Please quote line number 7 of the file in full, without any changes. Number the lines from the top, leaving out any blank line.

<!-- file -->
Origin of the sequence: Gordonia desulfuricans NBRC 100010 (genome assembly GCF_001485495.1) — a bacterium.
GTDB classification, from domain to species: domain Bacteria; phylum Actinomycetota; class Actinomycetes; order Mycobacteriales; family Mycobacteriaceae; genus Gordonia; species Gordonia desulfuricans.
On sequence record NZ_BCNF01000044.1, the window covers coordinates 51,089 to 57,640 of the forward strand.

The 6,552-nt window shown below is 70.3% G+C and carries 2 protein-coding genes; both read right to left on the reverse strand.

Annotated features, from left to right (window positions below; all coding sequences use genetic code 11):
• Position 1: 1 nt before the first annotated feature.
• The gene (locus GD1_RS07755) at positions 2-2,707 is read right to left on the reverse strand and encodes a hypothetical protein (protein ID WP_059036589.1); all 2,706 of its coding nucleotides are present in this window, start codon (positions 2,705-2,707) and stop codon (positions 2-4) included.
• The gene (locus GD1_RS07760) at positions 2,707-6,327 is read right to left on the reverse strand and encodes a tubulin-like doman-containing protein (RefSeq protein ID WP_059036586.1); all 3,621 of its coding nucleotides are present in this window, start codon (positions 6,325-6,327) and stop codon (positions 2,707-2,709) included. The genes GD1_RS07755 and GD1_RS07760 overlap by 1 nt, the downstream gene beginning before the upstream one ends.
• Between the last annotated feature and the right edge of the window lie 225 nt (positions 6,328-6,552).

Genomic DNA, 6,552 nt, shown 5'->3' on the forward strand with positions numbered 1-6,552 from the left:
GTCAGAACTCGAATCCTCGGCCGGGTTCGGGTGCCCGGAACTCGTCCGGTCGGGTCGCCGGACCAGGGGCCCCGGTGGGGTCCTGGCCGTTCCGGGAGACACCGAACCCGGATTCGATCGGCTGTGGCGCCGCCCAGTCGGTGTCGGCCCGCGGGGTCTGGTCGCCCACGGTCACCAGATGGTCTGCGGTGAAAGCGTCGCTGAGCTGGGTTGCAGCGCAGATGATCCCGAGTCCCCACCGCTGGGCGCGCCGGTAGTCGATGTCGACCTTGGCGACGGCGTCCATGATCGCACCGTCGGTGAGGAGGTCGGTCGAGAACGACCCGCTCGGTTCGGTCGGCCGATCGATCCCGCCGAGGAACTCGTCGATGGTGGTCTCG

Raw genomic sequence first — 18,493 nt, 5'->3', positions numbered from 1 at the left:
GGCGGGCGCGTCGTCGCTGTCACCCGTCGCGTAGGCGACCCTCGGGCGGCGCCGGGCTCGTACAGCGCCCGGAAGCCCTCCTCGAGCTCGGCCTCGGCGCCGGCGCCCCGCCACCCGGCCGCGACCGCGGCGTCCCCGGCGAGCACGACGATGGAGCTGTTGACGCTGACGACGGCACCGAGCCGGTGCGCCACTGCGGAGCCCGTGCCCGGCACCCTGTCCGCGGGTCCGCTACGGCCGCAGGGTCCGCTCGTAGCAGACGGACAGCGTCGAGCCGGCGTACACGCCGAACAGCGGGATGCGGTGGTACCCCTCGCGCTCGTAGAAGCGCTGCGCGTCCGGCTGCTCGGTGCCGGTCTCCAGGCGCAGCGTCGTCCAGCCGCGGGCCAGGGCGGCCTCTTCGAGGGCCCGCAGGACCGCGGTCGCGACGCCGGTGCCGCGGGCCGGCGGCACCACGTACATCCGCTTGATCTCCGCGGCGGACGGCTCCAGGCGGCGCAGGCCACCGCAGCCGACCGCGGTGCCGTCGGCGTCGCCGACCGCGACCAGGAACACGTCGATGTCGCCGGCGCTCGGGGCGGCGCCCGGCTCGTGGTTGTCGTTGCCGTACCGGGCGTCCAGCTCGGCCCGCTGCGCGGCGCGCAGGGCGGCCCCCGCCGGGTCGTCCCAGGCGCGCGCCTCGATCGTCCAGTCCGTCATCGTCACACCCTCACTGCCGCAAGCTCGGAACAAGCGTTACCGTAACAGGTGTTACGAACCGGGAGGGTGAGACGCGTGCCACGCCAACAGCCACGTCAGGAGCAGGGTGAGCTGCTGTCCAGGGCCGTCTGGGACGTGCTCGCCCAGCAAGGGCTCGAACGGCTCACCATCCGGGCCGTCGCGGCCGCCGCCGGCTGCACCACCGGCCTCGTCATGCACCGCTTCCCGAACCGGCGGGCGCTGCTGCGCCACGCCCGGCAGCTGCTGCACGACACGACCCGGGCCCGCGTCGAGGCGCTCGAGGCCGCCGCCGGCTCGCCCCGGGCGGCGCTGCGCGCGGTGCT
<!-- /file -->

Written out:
• The gene (locus GD1_RS07755) at positions 2-2,707 is read right to left on the reverse strand and encodes a hypothetical protein (protein ID WP_059036589.1); all 2,706 of its coding nucleotides are present in this window, start codon (positions 2,705-2,707) and stop codon (positions 2-4) included.